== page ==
Kohlrabi belongs to the group of cruciferous vegetables long touted for being a good source of vitamin C and fibre. For best flavour, choose small bulbs. They have a sweet-tasting and delicate flavour reminiscent of a cabbage crossed with an artichoke.
2 Tbsp (30 mL) rice vinegar
2 Tbsp (30 mL) freshly squeezed lemon or lime juice
1 Tbsp (15 mL) reduced-sodium soy sauce
1 tsp (5 mL) palm sugar
1/4 tsp (1 mL) chili flakes (optional)
2 kohlrabi, peeled and grated
1 large potato, peeled and grated
1/2 tsp (2 mL) sea salt
2 free-range eggs
3 Tbsp (45 mL) whole wheat or unbleached all-purpose flour
3 Tbsp (45 mL) chopped cilantro
1 Tbsp (15 mL) cornstarch
1 tsp (5 mL) grated fresh ginger
1/4 tsp (1 mL) cayenne (optional)
1/3 cup (80 mL) vegetable oil
Sea salt and ground black pepper, to taste (optional)
For sauce, stir vinegar with lemon juice, soy sauce, sugar, and chili flakes, if using.
For fritters, place kohlrabi and potato in colander and sprinkle with salt. Toss to mix, then set in sink and let stand for 15 minutes. This will help extract excess moisture. Wrap mixture in clean kitchen towels and gently wring out to absorb as much liquid as possible.
Place in large bowl. Add eggs, flour, cilantro, cornstarch, ginger, and cayenne (if using). Stir to mix evenly.
Heat oil in large frying pan set over medium heat. Working in batches, carefully drop mixture in large spoonfuls into oil. Flatten using fork. Don’t crowd pan. Fry until golden, 3 to 4 minutes per side. Remove to paper towel-lined plate. Season with salt and pepper, if using. Repeat with remaining mixture. Serve with dipping sauce.
Makes 12 fritters.
Each fritter contains: 62 calories; 2 g protein; 2 g total fat (0 g sat. fat, 0 g trans fat); 9 g total carbohydrates (1 g sugars, 2 g fibre); 158 mg sodium
source: "White Vegetables", alive #372, October 2013
This vibrant soup is a soul-soothing hug in a bowl. Blue and purple fruits and vegetables contain powerful antioxidants called anthocyanins that promote health and proper brain function. Apple swap Try swapping out the apples in this recipe for pears. Just like the apples, the subtle sweetness of pears helps balance out the earthiness of the cabbage.
Deep green fruits and vegetables are high on the list of health-promoting foods. Green foods have been shown to contain high amounts of antioxidants and nutrients that promote good cardiovascular health and can inhibit certain carcinogens. Serve this frittata alongside a leafy green salad for an unbeatable green culinary experience. Versatile leftovers Any leftover frittata makes a wonderful filling for a sandwich along with other thinly sliced vegetables you have on hand and a smear of hummus.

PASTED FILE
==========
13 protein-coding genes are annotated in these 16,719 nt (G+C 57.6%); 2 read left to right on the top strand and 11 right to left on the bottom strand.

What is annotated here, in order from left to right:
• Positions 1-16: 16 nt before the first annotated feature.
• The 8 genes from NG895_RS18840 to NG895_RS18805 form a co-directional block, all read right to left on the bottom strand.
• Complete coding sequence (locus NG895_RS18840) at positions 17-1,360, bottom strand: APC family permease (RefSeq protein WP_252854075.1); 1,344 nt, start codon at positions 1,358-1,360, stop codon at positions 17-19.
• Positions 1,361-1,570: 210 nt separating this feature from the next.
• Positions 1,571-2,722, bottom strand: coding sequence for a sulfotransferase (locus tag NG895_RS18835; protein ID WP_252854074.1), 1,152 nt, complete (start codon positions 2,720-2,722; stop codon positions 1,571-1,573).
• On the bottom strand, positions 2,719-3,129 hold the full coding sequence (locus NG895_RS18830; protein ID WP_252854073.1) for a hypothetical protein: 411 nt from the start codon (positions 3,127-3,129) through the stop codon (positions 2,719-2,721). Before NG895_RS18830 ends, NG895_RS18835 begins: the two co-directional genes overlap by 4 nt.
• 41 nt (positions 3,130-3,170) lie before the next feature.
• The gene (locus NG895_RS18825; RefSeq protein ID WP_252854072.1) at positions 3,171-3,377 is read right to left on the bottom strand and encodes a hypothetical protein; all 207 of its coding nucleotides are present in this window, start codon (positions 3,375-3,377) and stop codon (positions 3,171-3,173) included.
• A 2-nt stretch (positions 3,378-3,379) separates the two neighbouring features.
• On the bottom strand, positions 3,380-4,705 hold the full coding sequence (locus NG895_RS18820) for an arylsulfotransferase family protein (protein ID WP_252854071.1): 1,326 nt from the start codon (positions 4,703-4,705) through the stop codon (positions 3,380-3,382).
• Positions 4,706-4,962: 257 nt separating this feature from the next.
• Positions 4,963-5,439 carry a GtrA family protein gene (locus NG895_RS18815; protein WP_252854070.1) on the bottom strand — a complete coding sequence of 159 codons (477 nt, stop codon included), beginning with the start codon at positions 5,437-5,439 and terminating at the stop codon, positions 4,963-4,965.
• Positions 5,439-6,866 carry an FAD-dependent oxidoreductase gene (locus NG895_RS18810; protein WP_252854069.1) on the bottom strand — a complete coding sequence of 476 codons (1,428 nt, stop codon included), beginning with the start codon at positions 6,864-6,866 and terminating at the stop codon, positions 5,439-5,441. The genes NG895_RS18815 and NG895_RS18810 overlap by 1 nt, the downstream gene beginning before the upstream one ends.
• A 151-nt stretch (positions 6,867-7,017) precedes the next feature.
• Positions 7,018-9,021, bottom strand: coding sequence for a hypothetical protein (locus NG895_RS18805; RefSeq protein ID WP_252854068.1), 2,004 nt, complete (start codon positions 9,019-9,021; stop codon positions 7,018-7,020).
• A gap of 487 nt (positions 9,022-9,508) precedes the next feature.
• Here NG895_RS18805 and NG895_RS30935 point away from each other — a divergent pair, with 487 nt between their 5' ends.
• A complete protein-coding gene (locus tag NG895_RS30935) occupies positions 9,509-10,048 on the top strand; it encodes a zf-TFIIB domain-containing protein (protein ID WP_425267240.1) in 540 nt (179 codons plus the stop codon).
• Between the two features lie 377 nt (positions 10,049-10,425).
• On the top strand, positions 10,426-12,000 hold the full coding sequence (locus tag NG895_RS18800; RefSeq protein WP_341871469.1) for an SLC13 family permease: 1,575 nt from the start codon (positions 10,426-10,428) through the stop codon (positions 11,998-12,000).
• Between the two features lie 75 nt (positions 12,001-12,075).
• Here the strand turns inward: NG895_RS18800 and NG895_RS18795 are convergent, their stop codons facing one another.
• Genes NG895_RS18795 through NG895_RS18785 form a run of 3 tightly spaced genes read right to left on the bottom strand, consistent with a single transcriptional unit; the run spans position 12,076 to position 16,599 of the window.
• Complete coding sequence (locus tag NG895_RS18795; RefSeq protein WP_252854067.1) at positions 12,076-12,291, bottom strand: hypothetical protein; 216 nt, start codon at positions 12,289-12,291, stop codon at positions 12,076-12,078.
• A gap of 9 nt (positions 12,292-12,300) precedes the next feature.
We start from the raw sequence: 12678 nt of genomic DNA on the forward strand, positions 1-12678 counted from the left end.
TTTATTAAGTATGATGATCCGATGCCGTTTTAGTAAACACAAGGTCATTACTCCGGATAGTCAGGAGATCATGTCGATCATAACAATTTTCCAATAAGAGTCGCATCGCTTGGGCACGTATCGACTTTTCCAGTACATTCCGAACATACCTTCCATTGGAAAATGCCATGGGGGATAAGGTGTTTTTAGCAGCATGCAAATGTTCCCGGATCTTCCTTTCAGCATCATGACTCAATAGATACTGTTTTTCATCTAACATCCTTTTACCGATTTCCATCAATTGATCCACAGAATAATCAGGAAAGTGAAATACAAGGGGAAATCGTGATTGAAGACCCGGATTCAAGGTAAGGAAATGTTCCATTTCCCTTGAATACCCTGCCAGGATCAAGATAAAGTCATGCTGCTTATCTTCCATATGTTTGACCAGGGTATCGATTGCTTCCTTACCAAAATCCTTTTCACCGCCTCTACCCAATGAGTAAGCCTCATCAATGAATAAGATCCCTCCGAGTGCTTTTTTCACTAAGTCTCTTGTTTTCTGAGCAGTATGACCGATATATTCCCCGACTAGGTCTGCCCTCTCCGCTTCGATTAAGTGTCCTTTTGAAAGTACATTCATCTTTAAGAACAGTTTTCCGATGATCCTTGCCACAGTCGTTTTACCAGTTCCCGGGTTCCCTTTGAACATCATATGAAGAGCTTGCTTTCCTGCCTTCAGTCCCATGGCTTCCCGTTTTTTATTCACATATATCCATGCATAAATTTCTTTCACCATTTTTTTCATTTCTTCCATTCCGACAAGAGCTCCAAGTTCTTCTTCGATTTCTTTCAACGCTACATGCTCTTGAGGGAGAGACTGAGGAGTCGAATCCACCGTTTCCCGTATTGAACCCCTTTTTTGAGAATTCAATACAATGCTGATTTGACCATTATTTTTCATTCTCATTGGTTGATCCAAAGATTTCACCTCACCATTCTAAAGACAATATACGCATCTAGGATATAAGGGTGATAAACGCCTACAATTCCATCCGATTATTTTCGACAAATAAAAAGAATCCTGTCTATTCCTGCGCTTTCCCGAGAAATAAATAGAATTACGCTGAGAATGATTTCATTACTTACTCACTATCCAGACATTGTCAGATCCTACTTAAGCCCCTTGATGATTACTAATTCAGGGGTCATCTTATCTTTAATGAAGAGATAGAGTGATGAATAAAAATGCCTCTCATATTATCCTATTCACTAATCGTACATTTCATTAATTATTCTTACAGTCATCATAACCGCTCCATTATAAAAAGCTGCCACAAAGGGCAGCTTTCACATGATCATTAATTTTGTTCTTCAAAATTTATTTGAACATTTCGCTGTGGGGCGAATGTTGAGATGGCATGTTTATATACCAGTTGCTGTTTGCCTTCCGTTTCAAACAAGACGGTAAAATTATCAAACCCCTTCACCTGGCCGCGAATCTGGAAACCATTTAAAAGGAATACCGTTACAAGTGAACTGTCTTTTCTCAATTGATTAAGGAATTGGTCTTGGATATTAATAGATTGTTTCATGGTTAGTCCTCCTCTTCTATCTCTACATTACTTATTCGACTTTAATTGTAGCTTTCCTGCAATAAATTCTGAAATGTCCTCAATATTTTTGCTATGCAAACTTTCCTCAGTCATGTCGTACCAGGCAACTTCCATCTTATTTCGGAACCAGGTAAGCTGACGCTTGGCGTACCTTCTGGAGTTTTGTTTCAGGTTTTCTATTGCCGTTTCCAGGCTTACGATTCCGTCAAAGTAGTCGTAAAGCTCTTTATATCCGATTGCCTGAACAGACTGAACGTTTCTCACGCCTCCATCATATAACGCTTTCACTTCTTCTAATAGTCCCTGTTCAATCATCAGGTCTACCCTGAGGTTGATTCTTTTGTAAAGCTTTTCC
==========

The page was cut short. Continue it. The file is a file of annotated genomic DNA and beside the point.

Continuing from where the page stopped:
This creamy dip will be your go-to for dunking vegetables or for spooning over roast chicken or root vegetables as a sauce. Compounds found in fennel have been shown to stimulate the production of T-cells in our body, which, in turn, may help improve our immune response to infections. If white is right If you would like to stay on the white theme, try serving this dip with an array of white vegetables such as endive leaves, jicama sticks, daikon rounds, steamed nugget potatoes, and cauliflower florets.
The stars of this delicious curry dish are yellow and orange fruits and vegetables, which are high in a form of carotenoids called xanthophylls. These compounds have more of a yellow pigment as opposed to their orangier cousins, the carotenes. While a powerful antioxidant, xanthophylls are mostly associated with maintaining good eye health. Mix and match This curry is easily adaptable to whichever vegetables you have on hand. Experiment to find your favourite combination.